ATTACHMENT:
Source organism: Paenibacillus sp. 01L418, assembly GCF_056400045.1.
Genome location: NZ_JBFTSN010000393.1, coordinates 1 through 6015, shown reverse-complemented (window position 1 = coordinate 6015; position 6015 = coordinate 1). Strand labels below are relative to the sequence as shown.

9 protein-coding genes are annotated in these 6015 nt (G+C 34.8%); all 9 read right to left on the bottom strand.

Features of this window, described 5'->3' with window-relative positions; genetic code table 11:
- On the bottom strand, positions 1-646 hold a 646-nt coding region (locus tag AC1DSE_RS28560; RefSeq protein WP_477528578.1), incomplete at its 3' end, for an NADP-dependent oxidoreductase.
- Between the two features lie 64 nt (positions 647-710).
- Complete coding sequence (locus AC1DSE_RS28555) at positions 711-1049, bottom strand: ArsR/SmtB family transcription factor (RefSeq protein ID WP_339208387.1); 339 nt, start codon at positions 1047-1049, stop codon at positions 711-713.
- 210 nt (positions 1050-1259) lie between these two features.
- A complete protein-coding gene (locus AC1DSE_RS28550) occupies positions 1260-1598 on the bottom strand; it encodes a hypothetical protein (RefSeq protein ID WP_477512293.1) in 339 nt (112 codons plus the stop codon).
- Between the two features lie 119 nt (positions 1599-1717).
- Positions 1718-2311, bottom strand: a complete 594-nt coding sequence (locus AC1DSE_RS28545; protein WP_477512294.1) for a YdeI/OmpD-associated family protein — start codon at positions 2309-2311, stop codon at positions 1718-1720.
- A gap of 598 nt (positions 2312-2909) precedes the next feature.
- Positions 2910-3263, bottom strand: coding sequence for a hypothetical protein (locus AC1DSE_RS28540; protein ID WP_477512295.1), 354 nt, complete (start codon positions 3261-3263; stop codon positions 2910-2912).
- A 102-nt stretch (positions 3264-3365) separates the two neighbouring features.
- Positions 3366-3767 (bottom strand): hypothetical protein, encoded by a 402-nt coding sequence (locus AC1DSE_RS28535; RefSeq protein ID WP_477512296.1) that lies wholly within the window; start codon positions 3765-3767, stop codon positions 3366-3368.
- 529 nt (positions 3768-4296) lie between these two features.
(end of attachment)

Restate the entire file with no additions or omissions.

Source organism: Paenibacillus sp. 01L418, assembly GCF_056400045.1.
Genome location: NZ_JBFTSN010000393.1, coordinates 1 through 6015, shown reverse-complemented (window position 1 = coordinate 6015; position 6015 = coordinate 1). Strand labels below are relative to the sequence as shown.

9 protein-coding genes are annotated in these 6015 nt (G+C 34.8%); all 9 read right to left on the bottom strand.

Features of this window, described 5'->3' with window-relative positions; genetic code table 11:
- On the bottom strand, positions 1-646 hold a 646-nt coding region (locus tag AC1DSE_RS28560; RefSeq protein WP_477528578.1), incomplete at its 3' end, for an NADP-dependent oxidoreductase.
- Between the two features lie 64 nt (positions 647-710).
- Complete coding sequence (locus AC1DSE_RS28555) at positions 711-1049, bottom strand: ArsR/SmtB family transcription factor (RefSeq protein ID WP_339208387.1); 339 nt, start codon at positions 1047-1049, stop codon at positions 711-713.
- 210 nt (positions 1050-1259) lie between these two features.
- A complete protein-coding gene (locus AC1DSE_RS28550) occupies positions 1260-1598 on the bottom strand; it encodes a hypothetical protein (RefSeq protein ID WP_477512293.1) in 339 nt (112 codons plus the stop codon).
- Between the two features lie 119 nt (positions 1599-1717).
- Positions 1718-2311, bottom strand: a complete 594-nt coding sequence (locus AC1DSE_RS28545; protein WP_477512294.1) for a YdeI/OmpD-associated family protein — start codon at positions 2309-2311, stop codon at positions 1718-1720.
- A gap of 598 nt (positions 2312-2909) precedes the next feature.
- Positions 2910-3263, bottom strand: coding sequence for a hypothetical protein (locus AC1DSE_RS28540; protein ID WP_477512295.1), 354 nt, complete (start codon positions 3261-3263; stop codon positions 2910-2912).
- A 102-nt stretch (positions 3264-3365) separates the two neighbouring features.
- Positions 3366-3767 (bottom strand): hypothetical protein, encoded by a 402-nt coding sequence (locus AC1DSE_RS28535; RefSeq protein ID WP_477512296.1) that lies wholly within the window; start codon positions 3765-3767, stop codon positions 3366-3368.
- 529 nt (positions 3768-4296) lie between these two features.